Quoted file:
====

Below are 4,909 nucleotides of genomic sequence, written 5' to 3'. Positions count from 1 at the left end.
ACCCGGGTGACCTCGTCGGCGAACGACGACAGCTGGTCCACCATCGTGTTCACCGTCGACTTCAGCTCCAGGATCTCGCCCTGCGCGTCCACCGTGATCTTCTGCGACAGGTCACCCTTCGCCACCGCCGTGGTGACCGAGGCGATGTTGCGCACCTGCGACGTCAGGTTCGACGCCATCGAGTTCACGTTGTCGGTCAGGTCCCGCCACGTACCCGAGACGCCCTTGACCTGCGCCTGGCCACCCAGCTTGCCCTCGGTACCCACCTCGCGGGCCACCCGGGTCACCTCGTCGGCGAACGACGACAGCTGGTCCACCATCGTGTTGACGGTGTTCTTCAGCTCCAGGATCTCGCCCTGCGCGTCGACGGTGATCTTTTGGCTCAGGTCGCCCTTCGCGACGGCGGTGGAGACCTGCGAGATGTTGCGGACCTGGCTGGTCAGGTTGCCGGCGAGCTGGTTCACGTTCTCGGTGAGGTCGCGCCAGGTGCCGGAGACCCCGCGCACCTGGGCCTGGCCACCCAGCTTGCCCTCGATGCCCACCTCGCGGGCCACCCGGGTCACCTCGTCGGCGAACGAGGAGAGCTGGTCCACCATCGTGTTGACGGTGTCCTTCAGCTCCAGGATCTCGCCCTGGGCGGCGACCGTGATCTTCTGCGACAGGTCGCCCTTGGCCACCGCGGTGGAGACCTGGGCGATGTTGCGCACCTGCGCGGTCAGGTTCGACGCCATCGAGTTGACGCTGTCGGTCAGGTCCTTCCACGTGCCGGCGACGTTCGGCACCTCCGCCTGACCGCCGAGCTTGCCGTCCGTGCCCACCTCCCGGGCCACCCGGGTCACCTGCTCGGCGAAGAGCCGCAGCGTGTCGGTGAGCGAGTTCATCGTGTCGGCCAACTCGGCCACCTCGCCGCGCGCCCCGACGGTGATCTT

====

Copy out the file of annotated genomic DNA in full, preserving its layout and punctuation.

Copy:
Below are 4,909 nucleotides of genomic sequence, written 5' to 3'. Positions count from 1 at the left end.
ACCCGGGTGACCTCGTCGGCGAACGACGACAGCTGGTCCACCATCGTGTTCACCGTCGACTTCAGCTCCAGGATCTCGCCCTGCGCGTCCACCGTGATCTTCTGCGACAGGTCACCCTTCGCCACCGCCGTGGTGACCGAGGCGATGTTGCGCACCTGCGACGTCAGGTTCGACGCCATCGAGTTCACGTTGTCGGTCAGGTCCCGCCACGTACCCGAGACGCCCTTGACCTGCGCCTGGCCACCCAGCTTGCCCTCGGTACCCACCTCGCGGGCCACCCGGGTCACCTCGTCGGCGAACGACGACAGCTGGTCCACCATCGTGTTGACGGTGTTCTTCAGCTCCAGGATCTCGCCCTGCGCGTCGACGGTGATCTTTTGGCTCAGGTCGCCCTTCGCGACGGCGGTGGAGACCTGCGAGATGTTGCGGACCTGGCTGGTCAGGTTGCCGGCGAGCTGGTTCACGTTCTCGGTGAGGTCGCGCCAGGTGCCGGAGACCCCGCGCACCTGGGCCTGGCCACCCAGCTTGCCCTCGATGCCCACCTCGCGGGCCACCCGGGTCACCTCGTCGGCGAACGAGGAGAGCTGGTCCACCATCGTGTTGACGGTGTCCTTCAGCTCCAGGATCTCGCCCTGGGCGGCGACCGTGATCTTCTGCGACAGGTCGCCCTTGGCCACCGCGGTGGAGACCTGGGCGATGTTGCGCACCTGCGCGGTCAGGTTCGACGCCATCGAGTTGACGCTGTCGGTCAGGTCCTTCCACGTGCCGGCGACGTTCGGCACCTCCGCCTGACCGCCGAGCTTGCCGTCCGTGCCCACCTCCCGGGCCACCCGGGTCACCTGCTCGGCGAAGAGCCGCAGCGTGTCGGTGAGCGAGTTCATCGTGTCGGCCAACTCGGCCACCTCGCCGCGCGCCCCGACGGTGATCTT